A week of fire fighting (aka why you should <3 unit tests).

I feel like I’ve spent most of this week debugging some PHP code, and writing unit tests for it. Thankfully I think this firefighting exercise is nearly over.

Perhaps the alarm bells should have been going off a bit more in my head when it was implied that the code was being written in a quick-and-dirty manner (“as long as it works….”) and the customer kept adding in additional requirements – to the extent it is no longer clear where the end of the project is.

“It’s really simple – you just need to get a price back from two APIs”

then they added in :

“Some customers need to see the cheapest, some should only see some specific providers …”

and then :

“We want a global markup to be applied to all quotes”

and then :

“We also want a per customer markup”

and so on….

And the customer didn’t provide us with any verified test data (i.e. for a quote consisting of X it should cost A+B+C+D=Y).

The end result is an application which talks to two remote APIs to retrieve quotes. Users are asked at least 6 questions per quote (so there are a significant number of variations).

Experience made me slightly paranoid about editing the code base – I was worried I’d fix a bug in one pathway only to break another. On top of which, I initially didn’t really have any idea of whether it was broken or not – because I didn’t know what the correct (¬£) answers were.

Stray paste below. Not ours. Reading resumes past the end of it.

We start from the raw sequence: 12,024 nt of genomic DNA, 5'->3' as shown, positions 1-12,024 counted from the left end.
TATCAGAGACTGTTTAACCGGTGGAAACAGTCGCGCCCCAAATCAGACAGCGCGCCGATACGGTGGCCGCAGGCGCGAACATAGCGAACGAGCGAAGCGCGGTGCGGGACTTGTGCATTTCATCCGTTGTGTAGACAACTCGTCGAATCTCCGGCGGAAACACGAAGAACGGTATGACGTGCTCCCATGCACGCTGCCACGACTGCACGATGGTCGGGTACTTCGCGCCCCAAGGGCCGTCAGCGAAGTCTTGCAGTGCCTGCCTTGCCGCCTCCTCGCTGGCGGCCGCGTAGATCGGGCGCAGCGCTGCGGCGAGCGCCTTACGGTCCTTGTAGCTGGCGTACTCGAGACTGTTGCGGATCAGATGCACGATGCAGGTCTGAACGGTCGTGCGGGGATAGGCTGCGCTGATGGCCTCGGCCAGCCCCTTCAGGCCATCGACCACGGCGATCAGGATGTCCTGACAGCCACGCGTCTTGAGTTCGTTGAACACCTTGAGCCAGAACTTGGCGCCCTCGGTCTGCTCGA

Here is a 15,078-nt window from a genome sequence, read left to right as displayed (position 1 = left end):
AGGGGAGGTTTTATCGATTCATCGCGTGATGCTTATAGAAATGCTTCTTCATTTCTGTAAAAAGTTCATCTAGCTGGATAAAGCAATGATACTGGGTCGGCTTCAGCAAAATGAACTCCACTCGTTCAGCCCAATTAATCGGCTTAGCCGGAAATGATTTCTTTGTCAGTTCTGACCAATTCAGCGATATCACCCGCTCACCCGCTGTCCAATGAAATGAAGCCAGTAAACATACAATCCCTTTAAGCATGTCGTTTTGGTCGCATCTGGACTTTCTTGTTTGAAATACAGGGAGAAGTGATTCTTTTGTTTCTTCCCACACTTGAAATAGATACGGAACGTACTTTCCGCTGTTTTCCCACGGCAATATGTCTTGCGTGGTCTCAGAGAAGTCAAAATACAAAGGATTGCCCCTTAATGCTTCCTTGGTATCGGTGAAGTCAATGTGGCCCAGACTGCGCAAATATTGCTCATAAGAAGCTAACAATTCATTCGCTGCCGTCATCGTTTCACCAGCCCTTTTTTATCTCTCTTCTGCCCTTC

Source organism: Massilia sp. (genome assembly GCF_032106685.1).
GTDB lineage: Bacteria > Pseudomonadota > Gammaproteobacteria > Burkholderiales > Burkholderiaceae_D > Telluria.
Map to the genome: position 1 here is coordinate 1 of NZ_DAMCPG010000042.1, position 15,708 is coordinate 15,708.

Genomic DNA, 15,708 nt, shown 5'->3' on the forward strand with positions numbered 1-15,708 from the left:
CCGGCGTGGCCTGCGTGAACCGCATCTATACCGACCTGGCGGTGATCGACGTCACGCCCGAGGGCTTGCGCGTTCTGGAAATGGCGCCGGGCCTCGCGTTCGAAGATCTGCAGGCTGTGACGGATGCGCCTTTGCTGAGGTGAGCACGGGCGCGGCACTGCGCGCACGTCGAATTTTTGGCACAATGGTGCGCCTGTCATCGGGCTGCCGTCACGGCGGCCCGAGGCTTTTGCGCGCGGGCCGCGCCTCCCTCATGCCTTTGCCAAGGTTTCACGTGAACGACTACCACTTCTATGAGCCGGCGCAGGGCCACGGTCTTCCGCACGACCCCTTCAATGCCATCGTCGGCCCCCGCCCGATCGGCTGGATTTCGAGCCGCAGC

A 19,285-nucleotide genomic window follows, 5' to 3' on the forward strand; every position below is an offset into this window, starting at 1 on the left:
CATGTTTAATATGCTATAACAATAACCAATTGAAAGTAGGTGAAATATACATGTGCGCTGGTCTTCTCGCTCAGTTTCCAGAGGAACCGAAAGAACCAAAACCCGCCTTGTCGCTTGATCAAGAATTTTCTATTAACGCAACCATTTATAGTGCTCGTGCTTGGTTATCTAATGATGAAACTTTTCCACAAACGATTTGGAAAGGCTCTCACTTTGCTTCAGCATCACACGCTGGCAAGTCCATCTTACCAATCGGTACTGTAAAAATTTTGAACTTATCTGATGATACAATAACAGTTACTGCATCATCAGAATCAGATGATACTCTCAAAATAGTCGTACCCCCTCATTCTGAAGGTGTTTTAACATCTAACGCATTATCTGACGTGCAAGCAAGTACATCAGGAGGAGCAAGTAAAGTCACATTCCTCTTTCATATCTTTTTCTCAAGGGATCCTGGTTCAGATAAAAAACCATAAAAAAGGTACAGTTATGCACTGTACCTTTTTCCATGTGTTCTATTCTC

Anyway, to start with, it was a bit like :

  • Deploy through some weird copy+pasting manner due to Windows file permissions
  • No unit test coverage
  • No logging
  • Apparently finished
  • Apparently working (but the customer kept asking for more changes)


  • Deployment through git; Stupid Windows file permissions fixed.
  • Merged in changes by third party graphics designer – should be much easier to track any changes he makes in the future
  • ~80% test code coverage. I’ve had to modify the ‘real’ scripts to accept a new parameter, which would make them read a local XML file (rather than the remote API/service) – in order for the tests to be¬†reproducible¬†(and quick to run)
  • Logging in place, so there’s some traceability
  • Better error handing
  • Calculations manually checked and confirmed.

Interesting things I didn’t like about the code :

  • Premature attempt at dependency injection – the few functions there are/were have a $db variable being passed in – but often don’t use it.
  • There is significant duplication in the code base still.
  • The code didn’t (and still doesn’t really) support testing particularly well – I’m having to retrieve output through a Zend_Http_Client call (i.e. mimicking a browser) – which means I can’t get code test coverage stats easily.
  • In some places a variable was being set to 0 (e.g. $speed) which would be used to determine a special case (if $speed == 0). Having multiple meanings in/on the same variable makes it difficult to follow what’s going on – and is a pain when the customer requests it behaves a bit differently. Really a separate parameter should have been used.

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